St Gregory Palamas (1296 – 1359 A.D.), in his homily on Pentecost, places us in liturgical time. Reflecting on the recently celebrated Feast of Christ’s Ascension (ten days before Pentecost on the fortieth day after East), Palamas suggests that we beheld Christ ascending just as clearly as those historically present at the ascension. How so? With the “strong eyes of faith.” And now, through the descended Holy Spirit, we are able to see the full implications of Christ’s incarnation and ascension: “we see . . . to what dignity He carried up the nature He assumed from us.” Having ascended to heaven in his divine humanity, Christ calls to us from the right hand of the Father: “If anyone wants to approach this glory, become a partaker of the kingdom of heaven, be called a son of God and find eternal life, inexpressible honor, pure joy and never-ending riches, let him heed My commandments and imitate as far as he can My own way of life.” St Gregory Palamas asks: Do you hear Him from the heavens? Read the full passage.
St Gregory the Theologian (329 – 390 A.D.), in his oration on Pentecost, begins with what he acknowledges as a digression by focusing on numerology—“we must labor for those who love speeches that we may, as it were, mix in some seasoning with the celebration” (if only more twenty-first century people had this kind of hunger for rhetoric!). St Gregory then notes that as the Pythagoreans honor the number four, the Hebrews honor the number seven, both in days and years. They honor the seventh day because it is the day on which God rested. And they honor the seventh year because it is a year of release (cf. Lev. 25.4). This honoring of the number seven, Gregory continues, brings with it the honor of Pentecost: “For seven multiplied by itself generates fifty minus one day, and this we have taken from the age to come, which is at once the eighth and the first.” The Hebrews, then, not only consecrate to God the first fruits of their harvest and their offspring, but also of their days and years. St Gregory the Theologian asks: Are you consecrating your days and years? Read the full passage.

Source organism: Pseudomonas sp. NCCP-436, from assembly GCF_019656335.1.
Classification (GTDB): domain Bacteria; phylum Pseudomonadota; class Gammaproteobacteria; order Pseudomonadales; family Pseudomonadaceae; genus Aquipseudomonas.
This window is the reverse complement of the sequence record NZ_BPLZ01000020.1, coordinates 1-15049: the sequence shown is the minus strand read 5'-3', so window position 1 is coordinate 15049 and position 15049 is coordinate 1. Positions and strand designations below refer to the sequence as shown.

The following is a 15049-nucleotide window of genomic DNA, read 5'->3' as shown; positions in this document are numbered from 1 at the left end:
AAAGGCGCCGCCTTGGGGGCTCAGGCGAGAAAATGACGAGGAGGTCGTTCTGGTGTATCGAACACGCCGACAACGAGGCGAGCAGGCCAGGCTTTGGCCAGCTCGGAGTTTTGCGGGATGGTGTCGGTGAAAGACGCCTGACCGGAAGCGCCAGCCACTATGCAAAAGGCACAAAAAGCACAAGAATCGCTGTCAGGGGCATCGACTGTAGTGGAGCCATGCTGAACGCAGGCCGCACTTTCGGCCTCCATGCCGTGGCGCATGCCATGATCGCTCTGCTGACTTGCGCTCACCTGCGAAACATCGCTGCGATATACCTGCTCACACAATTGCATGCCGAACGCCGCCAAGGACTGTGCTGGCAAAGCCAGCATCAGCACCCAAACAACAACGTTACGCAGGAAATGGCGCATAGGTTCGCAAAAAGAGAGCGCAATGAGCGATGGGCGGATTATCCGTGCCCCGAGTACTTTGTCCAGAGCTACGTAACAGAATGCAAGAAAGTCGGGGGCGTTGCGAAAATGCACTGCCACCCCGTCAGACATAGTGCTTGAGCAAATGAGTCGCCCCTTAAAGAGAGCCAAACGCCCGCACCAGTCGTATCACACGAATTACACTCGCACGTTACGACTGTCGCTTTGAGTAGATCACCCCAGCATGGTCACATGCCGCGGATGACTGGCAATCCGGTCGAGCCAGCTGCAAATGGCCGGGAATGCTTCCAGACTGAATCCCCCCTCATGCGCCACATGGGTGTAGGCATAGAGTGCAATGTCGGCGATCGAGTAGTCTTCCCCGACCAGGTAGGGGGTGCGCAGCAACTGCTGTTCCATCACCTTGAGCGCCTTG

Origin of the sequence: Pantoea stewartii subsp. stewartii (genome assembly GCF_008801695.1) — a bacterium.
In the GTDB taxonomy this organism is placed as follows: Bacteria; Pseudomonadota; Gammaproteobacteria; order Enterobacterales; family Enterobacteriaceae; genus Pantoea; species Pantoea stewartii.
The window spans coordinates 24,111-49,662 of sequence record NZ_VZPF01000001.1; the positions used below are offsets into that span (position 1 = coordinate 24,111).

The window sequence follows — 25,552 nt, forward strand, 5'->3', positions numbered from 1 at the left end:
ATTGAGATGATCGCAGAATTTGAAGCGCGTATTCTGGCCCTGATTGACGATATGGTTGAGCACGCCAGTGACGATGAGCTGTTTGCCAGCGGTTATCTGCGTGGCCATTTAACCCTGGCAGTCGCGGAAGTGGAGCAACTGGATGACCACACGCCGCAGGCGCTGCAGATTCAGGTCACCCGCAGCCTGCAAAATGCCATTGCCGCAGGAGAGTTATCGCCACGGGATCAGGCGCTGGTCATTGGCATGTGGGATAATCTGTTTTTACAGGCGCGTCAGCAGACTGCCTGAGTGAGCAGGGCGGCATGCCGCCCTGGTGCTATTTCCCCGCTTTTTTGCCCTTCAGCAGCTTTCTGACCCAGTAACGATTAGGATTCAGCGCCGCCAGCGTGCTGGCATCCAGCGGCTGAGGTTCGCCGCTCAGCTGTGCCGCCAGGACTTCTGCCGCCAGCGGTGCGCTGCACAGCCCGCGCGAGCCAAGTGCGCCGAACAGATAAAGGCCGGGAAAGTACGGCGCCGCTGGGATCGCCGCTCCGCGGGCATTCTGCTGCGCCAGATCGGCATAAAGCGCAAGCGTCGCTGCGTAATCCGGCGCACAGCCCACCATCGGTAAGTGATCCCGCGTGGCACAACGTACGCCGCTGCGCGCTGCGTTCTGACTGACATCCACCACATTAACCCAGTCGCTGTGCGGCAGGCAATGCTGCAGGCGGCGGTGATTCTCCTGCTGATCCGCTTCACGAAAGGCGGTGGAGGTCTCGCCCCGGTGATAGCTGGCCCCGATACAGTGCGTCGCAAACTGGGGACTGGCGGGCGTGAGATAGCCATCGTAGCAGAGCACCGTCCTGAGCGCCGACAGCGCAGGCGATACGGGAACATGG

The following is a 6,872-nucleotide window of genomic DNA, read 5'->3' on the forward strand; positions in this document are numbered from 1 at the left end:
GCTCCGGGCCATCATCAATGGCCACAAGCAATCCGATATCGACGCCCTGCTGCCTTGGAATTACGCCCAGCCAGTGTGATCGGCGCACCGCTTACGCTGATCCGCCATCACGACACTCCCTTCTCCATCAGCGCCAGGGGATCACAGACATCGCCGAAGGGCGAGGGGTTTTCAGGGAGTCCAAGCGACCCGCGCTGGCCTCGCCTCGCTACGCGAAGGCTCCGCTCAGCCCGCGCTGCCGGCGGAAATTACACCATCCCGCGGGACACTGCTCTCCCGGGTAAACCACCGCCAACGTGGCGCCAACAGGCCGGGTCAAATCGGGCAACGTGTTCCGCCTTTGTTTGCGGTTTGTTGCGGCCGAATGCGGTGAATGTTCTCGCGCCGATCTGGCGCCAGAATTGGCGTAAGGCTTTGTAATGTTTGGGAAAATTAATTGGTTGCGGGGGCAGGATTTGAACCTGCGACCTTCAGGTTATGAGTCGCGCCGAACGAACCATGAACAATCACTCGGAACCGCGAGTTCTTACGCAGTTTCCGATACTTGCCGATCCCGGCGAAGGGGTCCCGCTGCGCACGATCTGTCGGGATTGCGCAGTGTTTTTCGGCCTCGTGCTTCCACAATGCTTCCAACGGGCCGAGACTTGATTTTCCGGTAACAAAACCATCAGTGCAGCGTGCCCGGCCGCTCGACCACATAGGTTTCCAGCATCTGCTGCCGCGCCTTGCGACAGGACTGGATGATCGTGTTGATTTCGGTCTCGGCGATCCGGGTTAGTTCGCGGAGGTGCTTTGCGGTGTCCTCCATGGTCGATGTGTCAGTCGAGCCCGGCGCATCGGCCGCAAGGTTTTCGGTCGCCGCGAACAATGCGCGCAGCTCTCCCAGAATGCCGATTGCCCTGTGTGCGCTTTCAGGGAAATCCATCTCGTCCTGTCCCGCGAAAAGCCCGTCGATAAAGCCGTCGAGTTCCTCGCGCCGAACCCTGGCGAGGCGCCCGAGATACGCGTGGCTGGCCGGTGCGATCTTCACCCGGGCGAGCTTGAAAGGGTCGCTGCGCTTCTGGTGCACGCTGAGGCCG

If you aren't consecrating your days and years, begin today by consecrating this day to the Lord as the eighth day celebration of His resurrection; and consecrate this season of Pentecost to Him as a time to be filled with and illumined by the Holy Spirit. As we traverse through this season of Pentecost, may we walk in the steps of the apostles as wise, Spirit-filled fishers of men through whom Christ our God can continue fishing the universe.
Blessed art Thou, O Christ our God, who hast revealed the fishermen as most wise, having sent upon them the Holy Spirit, and through them Thou hast fished the universe, O Lover of mankind, glory to Thee. —Troparion for the Feast of Pentecost
Erin Doom is the founder and director of Eighth Day Institute. He lives in Wichita, KS with his wife Christiane and their four children, Caleb Michael, Hannah Elizabeth, Elijah Blaise, and Esther Ruth.